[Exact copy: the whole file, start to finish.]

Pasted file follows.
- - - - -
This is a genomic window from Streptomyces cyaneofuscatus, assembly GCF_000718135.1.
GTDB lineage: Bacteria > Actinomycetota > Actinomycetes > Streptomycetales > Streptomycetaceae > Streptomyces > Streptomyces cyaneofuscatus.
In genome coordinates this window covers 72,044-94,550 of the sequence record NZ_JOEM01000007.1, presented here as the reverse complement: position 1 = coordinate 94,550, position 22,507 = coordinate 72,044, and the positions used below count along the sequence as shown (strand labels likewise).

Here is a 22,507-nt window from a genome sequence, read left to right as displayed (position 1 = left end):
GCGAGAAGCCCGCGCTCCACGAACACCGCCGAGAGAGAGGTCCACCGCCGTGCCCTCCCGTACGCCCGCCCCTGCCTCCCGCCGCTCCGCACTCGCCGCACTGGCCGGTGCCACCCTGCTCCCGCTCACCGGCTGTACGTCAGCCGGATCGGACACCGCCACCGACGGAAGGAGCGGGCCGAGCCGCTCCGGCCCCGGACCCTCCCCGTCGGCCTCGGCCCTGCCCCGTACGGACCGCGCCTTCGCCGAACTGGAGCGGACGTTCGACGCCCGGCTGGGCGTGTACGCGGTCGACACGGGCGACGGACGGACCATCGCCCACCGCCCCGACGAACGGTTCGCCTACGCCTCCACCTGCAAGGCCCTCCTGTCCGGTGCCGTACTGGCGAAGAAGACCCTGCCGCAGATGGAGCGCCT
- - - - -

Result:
This is a genomic window from Streptomyces cyaneofuscatus, assembly GCF_000718135.1.
GTDB lineage: Bacteria > Actinomycetota > Actinomycetes > Streptomycetales > Streptomycetaceae > Streptomyces > Streptomyces cyaneofuscatus.
In genome coordinates this window covers 72,044-94,550 of the sequence record NZ_JOEM01000007.1, presented here as the reverse complement: position 1 = coordinate 94,550, position 22,507 = coordinate 72,044, and the positions used below count along the sequence as shown (strand labels likewise).

Here is a 22,507-nt window from a genome sequence, read left to right as displayed (position 1 = left end):
GCGAGAAGCCCGCGCTCCACGAACACCGCCGAGAGAGAGGTCCACCGCCGTGCCCTCCCGTACGCCCGCCCCTGCCTCCCGCCGCTCCGCACTCGCCGCACTGGCCGGTGCCACCCTGCTCCCGCTCACCGGCTGTACGTCAGCCGGATCGGACACCGCCACCGACGGAAGGAGCGGGCCGAGCCGCTCCGGCCCCGGACCCTCCCCGTCGGCCTCGGCCCTGCCCCGTACGGACCGCGCCTTCGCCGAACTGGAGCGGACGTTCGACGCCCGGCTGGGCGTGTACGCGGTCGACACGGGCGACGGACGGACCATCGCCCACCGCCCCGACGAACGGTTCGCCTACGCCTCCACCTGCAAGGCCCTCCTGTCCGGTGCCGTACTGGCGAAGAAGACCCTGCCGCAGATGGAGCGCCT